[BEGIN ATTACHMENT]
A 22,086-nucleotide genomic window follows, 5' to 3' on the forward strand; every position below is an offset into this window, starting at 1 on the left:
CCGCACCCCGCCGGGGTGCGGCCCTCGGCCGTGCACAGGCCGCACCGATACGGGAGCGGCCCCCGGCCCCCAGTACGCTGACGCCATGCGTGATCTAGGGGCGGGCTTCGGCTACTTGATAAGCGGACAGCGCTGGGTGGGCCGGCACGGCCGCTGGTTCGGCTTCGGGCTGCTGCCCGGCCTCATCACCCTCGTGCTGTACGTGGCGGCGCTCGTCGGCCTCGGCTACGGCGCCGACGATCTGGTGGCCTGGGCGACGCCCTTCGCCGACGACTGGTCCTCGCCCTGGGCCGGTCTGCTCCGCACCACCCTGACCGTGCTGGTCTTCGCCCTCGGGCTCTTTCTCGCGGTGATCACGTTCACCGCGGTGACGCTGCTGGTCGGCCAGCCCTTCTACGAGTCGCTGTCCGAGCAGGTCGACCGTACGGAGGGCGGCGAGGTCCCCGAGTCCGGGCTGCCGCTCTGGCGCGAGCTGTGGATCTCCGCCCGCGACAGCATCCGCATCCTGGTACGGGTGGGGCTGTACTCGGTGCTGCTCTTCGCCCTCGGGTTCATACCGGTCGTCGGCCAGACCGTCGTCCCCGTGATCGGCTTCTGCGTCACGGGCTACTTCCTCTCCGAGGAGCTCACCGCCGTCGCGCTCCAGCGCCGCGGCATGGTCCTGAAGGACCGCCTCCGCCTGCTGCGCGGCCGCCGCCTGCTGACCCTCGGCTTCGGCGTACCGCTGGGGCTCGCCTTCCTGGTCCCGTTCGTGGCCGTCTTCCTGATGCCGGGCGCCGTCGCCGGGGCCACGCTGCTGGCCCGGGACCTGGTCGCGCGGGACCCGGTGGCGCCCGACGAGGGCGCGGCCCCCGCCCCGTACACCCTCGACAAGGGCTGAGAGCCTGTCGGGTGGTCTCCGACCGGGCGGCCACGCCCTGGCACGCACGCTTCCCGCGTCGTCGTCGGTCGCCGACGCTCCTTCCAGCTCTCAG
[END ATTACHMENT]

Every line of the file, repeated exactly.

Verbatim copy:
A 22,086-nucleotide genomic window follows, 5' to 3' on the forward strand; every position below is an offset into this window, starting at 1 on the left:
CCGCACCCCGCCGGGGTGCGGCCCTCGGCCGTGCACAGGCCGCACCGATACGGGAGCGGCCCCCGGCCCCCAGTACGCTGACGCCATGCGTGATCTAGGGGCGGGCTTCGGCTACTTGATAAGCGGACAGCGCTGGGTGGGCCGGCACGGCCGCTGGTTCGGCTTCGGGCTGCTGCCCGGCCTCATCACCCTCGTGCTGTACGTGGCGGCGCTCGTCGGCCTCGGCTACGGCGCCGACGATCTGGTGGCCTGGGCGACGCCCTTCGCCGACGACTGGTCCTCGCCCTGGGCCGGTCTGCTCCGCACCACCCTGACCGTGCTGGTCTTCGCCCTCGGGCTCTTTCTCGCGGTGATCACGTTCACCGCGGTGACGCTGCTGGTCGGCCAGCCCTTCTACGAGTCGCTGTCCGAGCAGGTCGACCGTACGGAGGGCGGCGAGGTCCCCGAGTCCGGGCTGCCGCTCTGGCGCGAGCTGTGGATCTCCGCCCGCGACAGCATCCGCATCCTGGTACGGGTGGGGCTGTACTCGGTGCTGCTCTTCGCCCTCGGGTTCATACCGGTCGTCGGCCAGACCGTCGTCCCCGTGATCGGCTTCTGCGTCACGGGCTACTTCCTCTCCGAGGAGCTCACCGCCGTCGCGCTCCAGCGCCGCGGCATGGTCCTGAAGGACCGCCTCCGCCTGCTGCGCGGCCGCCGCCTGCTGACCCTCGGCTTCGGCGTACCGCTGGGGCTCGCCTTCCTGGTCCCGTTCGTGGCCGTCTTCCTGATGCCGGGCGCCGTCGCCGGGGCCACGCTGCTGGCCCGGGACCTGGTCGCGCGGGACCCGGTGGCGCCCGACGAGGGCGCGGCCCCCGCCCCGTACACCCTCGACAAGGGCTGAGAGCCTGTCGGGTGGTCTCCGACCGGGCGGCCACGCCCTGGCACGCACGCTTCCCGCGTCGTCGTCGGTCGCCGACGCTCCTTCCAGCTCTCAG